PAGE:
Once upon a time, you could master only one type of intelligence and still succeed in life. Say, you have been a very intelligent individual who didn’t know about collective and computing intelligence—the latter didn’t even exist then. You could obtain a Professor title at your local University and you’ve been set for life.
This would never work today: As the world becomes more and more interconnected (social media, improved mobility, and speed of communication), you also needed to master the art of collaboration to reach your goals (collective intelligence). Think about your environment: is there a person who excels in this second type of intelligence while being average in the first type? Most of us know at least one such person.
You know intuitively how to use your mind (individual intelligence) and the minds of others (collective intelligence). But if you are like most people, you have a very bad intuition regarding how to use the mind of computers.
The third type of intelligence, computing intelligence, only exists for a few decades—a too short time frame to leave any biological traces (the other two types have): Evolution couldn’t adapt our brains to account for this third type of intelligence. And, yet, it is widely recognized as one of the most powerful sources of influence in the 21st century. Even Merriam-Webster includes this type of intelligence into the official definition of intelligence.
The most successful persons today master not one, but all three types of intelligence. Consider Bill Gates, Jeff Bezos, and Elon Musk. They all nourish their individual intelligence—for example, by reading a massive amount of books. They all leverage collective intelligence—for example by creating organizations with tens of thousands of smart people working together towards common goals. And they all rely on computing intelligence to a degree that has never been seen before in the history of the world.
A sure way to become successful in your own life is to tap into all of these three powerful sources of intelligence. If you understand how you can increase your own, collective, and computing intelligence, your life will blow up. Soon, you’ll create massive value for society, enjoy monetary success way beyond your wildest dreams, and create a healthy and thriving environment for you and your family.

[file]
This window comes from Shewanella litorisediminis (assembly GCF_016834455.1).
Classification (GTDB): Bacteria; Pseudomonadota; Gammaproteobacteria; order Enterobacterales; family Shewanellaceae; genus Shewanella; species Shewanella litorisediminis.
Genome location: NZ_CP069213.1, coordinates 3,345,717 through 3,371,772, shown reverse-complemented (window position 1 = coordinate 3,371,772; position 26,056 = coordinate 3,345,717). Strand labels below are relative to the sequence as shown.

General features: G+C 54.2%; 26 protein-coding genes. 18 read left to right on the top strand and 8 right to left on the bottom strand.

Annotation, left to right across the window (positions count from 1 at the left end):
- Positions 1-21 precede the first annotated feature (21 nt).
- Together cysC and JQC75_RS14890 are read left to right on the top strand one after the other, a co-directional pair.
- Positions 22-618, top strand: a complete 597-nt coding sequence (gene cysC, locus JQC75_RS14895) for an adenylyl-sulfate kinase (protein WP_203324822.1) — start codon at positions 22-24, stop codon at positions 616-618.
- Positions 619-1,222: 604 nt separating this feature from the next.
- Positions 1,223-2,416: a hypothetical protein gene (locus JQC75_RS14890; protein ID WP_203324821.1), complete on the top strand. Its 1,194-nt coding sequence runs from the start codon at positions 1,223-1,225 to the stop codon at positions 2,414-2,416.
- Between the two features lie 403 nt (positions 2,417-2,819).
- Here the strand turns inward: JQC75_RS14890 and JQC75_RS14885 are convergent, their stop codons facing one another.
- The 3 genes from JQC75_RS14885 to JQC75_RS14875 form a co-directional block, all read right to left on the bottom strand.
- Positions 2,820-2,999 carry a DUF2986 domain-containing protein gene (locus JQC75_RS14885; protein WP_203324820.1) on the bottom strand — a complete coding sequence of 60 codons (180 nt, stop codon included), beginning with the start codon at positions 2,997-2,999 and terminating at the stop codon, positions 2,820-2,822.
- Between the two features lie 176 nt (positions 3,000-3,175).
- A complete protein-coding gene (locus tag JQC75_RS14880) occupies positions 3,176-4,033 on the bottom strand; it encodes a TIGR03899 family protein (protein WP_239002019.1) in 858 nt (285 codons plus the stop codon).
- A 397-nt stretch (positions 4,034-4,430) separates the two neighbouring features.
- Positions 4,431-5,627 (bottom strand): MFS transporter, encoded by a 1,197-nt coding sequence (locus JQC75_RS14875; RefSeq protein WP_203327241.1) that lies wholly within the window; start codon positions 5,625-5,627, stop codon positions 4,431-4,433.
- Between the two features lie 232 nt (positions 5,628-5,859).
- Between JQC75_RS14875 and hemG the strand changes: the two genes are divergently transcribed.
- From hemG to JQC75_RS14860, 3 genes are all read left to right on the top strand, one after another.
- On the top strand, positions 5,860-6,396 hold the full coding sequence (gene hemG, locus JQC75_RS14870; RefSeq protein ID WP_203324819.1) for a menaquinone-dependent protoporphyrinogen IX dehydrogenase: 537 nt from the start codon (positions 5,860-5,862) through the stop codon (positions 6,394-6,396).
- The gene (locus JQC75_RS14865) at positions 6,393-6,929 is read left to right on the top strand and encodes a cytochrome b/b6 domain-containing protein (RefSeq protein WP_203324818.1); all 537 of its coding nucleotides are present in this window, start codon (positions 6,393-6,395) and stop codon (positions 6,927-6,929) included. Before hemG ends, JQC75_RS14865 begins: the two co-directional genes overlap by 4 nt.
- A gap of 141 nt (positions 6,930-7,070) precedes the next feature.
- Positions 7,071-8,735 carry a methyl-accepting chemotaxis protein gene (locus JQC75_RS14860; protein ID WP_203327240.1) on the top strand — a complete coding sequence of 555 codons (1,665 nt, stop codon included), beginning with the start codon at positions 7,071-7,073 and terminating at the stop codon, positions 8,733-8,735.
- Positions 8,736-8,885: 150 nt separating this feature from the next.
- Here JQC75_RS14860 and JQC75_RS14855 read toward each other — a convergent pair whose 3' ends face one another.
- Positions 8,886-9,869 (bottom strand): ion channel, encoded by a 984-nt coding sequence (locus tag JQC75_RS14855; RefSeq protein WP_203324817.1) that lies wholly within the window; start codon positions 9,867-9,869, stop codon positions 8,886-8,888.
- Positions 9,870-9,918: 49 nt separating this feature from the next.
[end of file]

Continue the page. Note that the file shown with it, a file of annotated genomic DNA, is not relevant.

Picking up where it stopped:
And the best news is: All three types of intelligence are learnable: there are many ways of increasing your individual intelligence, both in practical as well as biological manners. The second type of intelligence is learnable even to a much greater degree than the first type. After all, we are all social.
Finally, the third type is also learnable—even more so than the other two types. Today, everyone can learn to code and control computing intelligence to harvest its full potential…
(… to be continued.) 🤗🐍
 Undheim, Johan O. “Ability structure in 10-11-year-old children and the theory of fluid and crystallized intelligence.” (1976): 411.
 Kievit, Rogier A., et al. “A watershed model of individual differences in fluid intelligence.” Neuropsychologia 91 (2016): 186-198.
 Jaeggi, Susanne M., et al. “Improving fluid intelligence with training on working memory.” Proceedings of the National Academy of Sciences 105.19 (2008): 6829-6833.